Paul Hamlyn Foundation’s Teacher Development Fund Opens

15th March 2018 - Sarah Beckett

A new open fund from Paul Hamlyn Foundation is an opportunity for arts organisations and primary schools in Yorkshire and the Humber to apply for up to £150,000 to explore embedding learning through the arts in the primary curriculum.

Education and Learning through the Arts, with a focus on supporting disadvantaged learners is one of Paul Hamlyn Foundation’s (PHF) six strategic priorities. Through its Arts-Based Learning Fund, PHF already funds a wide range of projects which explore how arts-based approaches can deliver excellent teaching and learning across the curriculum, achieving positive outcomes for pupils’ engagement, attainment, and soft skills. Its new Teacher Development Fund extends its work in this area and is now open for applications. IVE has been working with the Royal Shakespeare Company on its pilot phase.

The Teacher Development Fund, whose aim is to develop individual teachers alongside supporting whole schools to embed arts-based learning across the curriculum, is being launched following two years of pilot activity. Seven pilot projects have been exploring different models for teacher CPDL (continuing professional development and learning). The common thread is directly supporting the development of primary teachers, building their skills, confidence and experience so that they are able to embed arts-based approaches into their everyday practice. IVE is working in partnership with the Royal Shakespeare Company in Hull on one of these pilot projects.

Our collaboration’s starting point focuses on using rehearsal room approaches and theatre-making to teach Shakespeare at primary level. We are then working to develop teachers’ skills, confidence and ambition, to impact on students’ literacy and language development and to use reflective practices and action research to encourage teachers to consider how to apply this across the curriculum. Our model combines a series of immersive weekend training; including at the RSC in Stratford for teachers, with mentoring to support them to map their learning back into the classroom and their practice. Director of Development at IVE, Drew Rowlands, explains:

“RSC Rehearsal rooms are essentially places of exploration and shared discovery, in which a company of actors and their director work together to bring Shakespeare’s plays to life.  To do this successfully they need to have a deep understanding of the text, to get the language ‘in the body’ and to be open to a range of interpretive possibilities and choices. The ways in which they do this are both active and playful, connecting mind, voice and body. In this pilot programme we have employed these techniques to immerse teachers in a learning process that saw them experience texts from the perspective of one of their learners. IVE then applied our reflective practices and ‘Learning to Enquire’ action research methodology to support teachers to analyse how they might use these techniques in their day to day practice. This included a number of mentoring/coaching visits to each school. Our programme continues for the rest of this academic year, but impact to date has been quite profound on both improving the quality of teaching and on pupil progress. We intend to share our findings at a national school leadership symposium taking place in Stratford on June 22nd.”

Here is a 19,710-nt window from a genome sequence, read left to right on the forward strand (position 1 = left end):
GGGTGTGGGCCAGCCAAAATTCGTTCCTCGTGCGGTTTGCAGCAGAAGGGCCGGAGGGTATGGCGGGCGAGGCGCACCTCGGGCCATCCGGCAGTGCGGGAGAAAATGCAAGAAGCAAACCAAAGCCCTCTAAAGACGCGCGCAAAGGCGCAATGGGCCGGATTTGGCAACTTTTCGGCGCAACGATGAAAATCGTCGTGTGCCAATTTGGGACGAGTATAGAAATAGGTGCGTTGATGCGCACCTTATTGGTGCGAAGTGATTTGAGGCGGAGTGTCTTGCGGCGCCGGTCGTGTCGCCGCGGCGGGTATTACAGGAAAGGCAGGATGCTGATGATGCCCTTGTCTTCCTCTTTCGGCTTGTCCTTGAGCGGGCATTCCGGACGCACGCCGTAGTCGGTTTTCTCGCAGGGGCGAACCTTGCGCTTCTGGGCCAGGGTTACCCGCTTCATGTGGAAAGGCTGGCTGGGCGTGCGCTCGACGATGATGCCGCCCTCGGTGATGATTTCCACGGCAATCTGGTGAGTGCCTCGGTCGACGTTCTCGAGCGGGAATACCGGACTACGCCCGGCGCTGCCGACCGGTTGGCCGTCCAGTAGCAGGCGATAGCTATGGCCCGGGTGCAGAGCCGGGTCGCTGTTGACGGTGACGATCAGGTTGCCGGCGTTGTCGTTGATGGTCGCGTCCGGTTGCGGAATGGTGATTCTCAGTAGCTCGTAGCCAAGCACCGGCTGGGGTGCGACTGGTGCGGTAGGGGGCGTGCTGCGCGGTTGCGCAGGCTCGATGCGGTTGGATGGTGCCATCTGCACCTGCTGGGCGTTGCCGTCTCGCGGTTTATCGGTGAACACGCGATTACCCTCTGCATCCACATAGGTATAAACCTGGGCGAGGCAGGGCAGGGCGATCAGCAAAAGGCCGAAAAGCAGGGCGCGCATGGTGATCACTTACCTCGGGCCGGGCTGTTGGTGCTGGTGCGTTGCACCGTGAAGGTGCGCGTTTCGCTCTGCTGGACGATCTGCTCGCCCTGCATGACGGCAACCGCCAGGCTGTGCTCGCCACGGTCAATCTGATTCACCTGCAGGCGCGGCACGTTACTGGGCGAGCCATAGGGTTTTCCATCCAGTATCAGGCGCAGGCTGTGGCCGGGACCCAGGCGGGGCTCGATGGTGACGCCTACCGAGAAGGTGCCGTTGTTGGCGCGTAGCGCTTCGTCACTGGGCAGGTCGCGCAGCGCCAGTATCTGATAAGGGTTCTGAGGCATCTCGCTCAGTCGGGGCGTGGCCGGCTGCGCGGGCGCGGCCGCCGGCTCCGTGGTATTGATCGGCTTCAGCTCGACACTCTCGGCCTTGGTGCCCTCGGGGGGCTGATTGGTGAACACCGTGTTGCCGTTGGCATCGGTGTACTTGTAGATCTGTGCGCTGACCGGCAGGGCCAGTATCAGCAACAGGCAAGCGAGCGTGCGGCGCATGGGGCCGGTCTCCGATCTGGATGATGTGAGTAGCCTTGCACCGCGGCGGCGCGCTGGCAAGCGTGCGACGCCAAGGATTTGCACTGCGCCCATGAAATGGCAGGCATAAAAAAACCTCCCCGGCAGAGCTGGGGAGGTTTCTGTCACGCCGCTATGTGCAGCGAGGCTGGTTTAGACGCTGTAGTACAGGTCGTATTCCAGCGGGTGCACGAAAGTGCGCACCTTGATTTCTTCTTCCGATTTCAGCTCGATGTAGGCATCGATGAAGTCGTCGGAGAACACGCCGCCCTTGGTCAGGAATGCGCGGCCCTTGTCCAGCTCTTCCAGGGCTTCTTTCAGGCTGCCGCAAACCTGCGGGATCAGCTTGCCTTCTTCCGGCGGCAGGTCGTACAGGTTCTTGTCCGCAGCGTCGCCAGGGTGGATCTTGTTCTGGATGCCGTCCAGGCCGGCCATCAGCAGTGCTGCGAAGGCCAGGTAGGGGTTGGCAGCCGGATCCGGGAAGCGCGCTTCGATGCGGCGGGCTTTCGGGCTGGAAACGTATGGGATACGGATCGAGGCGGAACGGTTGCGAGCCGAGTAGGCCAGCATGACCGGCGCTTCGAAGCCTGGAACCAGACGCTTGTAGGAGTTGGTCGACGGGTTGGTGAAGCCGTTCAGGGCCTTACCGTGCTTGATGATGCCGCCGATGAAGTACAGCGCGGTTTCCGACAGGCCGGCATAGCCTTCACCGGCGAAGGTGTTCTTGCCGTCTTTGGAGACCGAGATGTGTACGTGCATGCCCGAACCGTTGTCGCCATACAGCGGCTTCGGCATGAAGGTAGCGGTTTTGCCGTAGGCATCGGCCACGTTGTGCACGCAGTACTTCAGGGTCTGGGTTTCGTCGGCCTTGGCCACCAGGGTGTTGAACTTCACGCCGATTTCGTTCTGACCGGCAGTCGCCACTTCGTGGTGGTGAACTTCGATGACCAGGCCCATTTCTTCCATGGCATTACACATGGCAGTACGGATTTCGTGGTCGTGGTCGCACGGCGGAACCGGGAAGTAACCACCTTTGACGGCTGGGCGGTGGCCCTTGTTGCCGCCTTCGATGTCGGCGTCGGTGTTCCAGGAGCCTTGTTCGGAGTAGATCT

The pilot phase has been an invigorating process, involving challenges and a lot of reflection as a learning community. Catherine Sutton, Senior Grants Manager at PHF describes the many questions the pilots explored as a cohort:

“How can arts/cultural organisations best deliver teacher CPDL? Do we perhaps know rather more about how to work with pupils than we do about how to work with teachers? What skills do artist practitioners need to support teachers effectively? Do arts organisations have right understanding of schools and their language to be able to support them with curriculum development?”

Learning from the pilots has fed directly into the design of the Teacher Development Fund. Each year PHF expects to give around five grants of up to £150,000 to projects which will run for two academic years. They are looking to support strong partnerships of arts/cultural organisations and up to ten schools; either an arts/cultural organisation or a school can be the lead applicant.

The Teacher Development Fund has four key principles:

You’ll find films, blogs and other resources illustrating the purpose and priorities of the Teacher Development Fund and learning from the pilot projects here. This is a great opportunity for arts and cultural organisations and primary schools who have a strong record of partnership working and an ambition to learn deeply about the role of CPDL in embedding learning through the arts in the primary curriculum. The next deadline for applications is 23rd March, for projects starting in Autumn 2018 and you can preview the application form here.

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